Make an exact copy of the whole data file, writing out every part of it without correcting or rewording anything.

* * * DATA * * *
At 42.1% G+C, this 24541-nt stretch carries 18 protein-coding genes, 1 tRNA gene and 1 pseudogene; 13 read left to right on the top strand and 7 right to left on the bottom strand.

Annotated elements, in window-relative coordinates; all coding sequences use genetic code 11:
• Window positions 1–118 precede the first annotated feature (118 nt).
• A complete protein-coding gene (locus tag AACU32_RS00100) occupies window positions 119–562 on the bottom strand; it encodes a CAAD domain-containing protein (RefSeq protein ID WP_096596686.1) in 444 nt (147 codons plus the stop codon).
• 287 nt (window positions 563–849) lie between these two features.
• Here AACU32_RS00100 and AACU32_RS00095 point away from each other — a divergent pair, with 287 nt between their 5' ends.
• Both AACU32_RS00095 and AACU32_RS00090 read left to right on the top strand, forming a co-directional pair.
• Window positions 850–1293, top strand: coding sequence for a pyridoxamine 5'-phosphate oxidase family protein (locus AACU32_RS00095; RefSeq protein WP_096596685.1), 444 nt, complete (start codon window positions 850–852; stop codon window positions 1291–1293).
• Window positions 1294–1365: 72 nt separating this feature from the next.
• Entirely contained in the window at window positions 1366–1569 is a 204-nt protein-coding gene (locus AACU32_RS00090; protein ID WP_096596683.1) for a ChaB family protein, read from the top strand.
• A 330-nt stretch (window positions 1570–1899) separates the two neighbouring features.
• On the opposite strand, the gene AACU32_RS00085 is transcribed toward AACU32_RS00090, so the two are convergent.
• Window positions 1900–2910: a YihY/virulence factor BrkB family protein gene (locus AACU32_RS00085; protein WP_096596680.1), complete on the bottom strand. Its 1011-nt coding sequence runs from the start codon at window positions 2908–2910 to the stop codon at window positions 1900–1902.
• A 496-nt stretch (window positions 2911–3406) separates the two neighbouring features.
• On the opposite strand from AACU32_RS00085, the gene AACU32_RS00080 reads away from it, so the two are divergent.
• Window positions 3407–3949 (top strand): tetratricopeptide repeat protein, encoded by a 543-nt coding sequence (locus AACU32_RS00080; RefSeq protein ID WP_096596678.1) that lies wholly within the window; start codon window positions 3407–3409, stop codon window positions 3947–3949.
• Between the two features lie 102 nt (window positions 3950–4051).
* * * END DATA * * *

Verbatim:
At 42.1% G+C, this 24541-nt stretch carries 18 protein-coding genes, 1 tRNA gene and 1 pseudogene; 13 read left to right on the top strand and 7 right to left on the bottom strand.

Annotated elements, in window-relative coordinates; all coding sequences use genetic code 11:
• Window positions 1–118 precede the first annotated feature (118 nt).
• A complete protein-coding gene (locus tag AACU32_RS00100) occupies window positions 119–562 on the bottom strand; it encodes a CAAD domain-containing protein (RefSeq protein ID WP_096596686.1) in 444 nt (147 codons plus the stop codon).
• 287 nt (window positions 563–849) lie between these two features.
• Here AACU32_RS00100 and AACU32_RS00095 point away from each other — a divergent pair, with 287 nt between their 5' ends.
• Both AACU32_RS00095 and AACU32_RS00090 read left to right on the top strand, forming a co-directional pair.
• Window positions 850–1293, top strand: coding sequence for a pyridoxamine 5'-phosphate oxidase family protein (locus AACU32_RS00095; RefSeq protein WP_096596685.1), 444 nt, complete (start codon window positions 850–852; stop codon window positions 1291–1293).
• Window positions 1294–1365: 72 nt separating this feature from the next.
• Entirely contained in the window at window positions 1366–1569 is a 204-nt protein-coding gene (locus AACU32_RS00090; protein ID WP_096596683.1) for a ChaB family protein, read from the top strand.
• A 330-nt stretch (window positions 1570–1899) separates the two neighbouring features.
• On the opposite strand, the gene AACU32_RS00085 is transcribed toward AACU32_RS00090, so the two are convergent.
• Window positions 1900–2910: a YihY/virulence factor BrkB family protein gene (locus AACU32_RS00085; protein WP_096596680.1), complete on the bottom strand. Its 1011-nt coding sequence runs from the start codon at window positions 2908–2910 to the stop codon at window positions 1900–1902.
• A 496-nt stretch (window positions 2911–3406) separates the two neighbouring features.
• On the opposite strand from AACU32_RS00085, the gene AACU32_RS00080 reads away from it, so the two are divergent.
• Window positions 3407–3949 (top strand): tetratricopeptide repeat protein, encoded by a 543-nt coding sequence (locus AACU32_RS00080; RefSeq protein ID WP_096596678.1) that lies wholly within the window; start codon window positions 3407–3409, stop codon window positions 3947–3949.
• Between the two features lie 102 nt (window positions 3950–4051).